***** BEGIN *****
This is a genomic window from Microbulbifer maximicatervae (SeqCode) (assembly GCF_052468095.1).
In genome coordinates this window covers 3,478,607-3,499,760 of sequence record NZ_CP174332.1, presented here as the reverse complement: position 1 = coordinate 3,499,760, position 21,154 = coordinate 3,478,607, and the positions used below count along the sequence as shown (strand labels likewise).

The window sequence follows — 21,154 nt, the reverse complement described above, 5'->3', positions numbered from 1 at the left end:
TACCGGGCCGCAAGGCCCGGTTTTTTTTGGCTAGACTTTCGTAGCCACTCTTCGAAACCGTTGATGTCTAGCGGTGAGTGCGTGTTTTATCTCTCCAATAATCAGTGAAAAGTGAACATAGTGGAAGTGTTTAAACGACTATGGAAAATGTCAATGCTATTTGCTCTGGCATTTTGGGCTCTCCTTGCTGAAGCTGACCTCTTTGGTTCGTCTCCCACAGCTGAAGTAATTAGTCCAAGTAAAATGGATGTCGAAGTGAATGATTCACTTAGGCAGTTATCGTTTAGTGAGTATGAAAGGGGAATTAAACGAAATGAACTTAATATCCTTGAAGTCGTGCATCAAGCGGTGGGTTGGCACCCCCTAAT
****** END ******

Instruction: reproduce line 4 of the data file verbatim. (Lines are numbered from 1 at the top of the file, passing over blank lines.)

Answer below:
TACCGGGCCGCAAGGCCCGGTTTTTTTTGGCTAGACTTTCGTAGCCACTCTTCGAAACCGTTGATGTCTAGCGGTGAGTGCGTGTTTTATCTCTCCAATAATCAGTGAAAAGTGAACATAGTGGAAGTGTTTAAACGACTATGGAAAATGTCAATGCTATTTGCTCTGGCATTTTGGGCTCTCCTTGCTGAAGCTGACCTCTTTGGTTCGTCTCCCACAGCTGAAGTAATTAGTCCAAGTAAAATGGATGTCGAAGTGAATGATTCACTTAGGCAGTTATCGTTTAGTGAGTATGAAAGGGGAATTAAACGAAATGAACTTAATATCCTTGAAGTCGTGCATCAAGCGGTGGGTTGGCACCCCCTAAT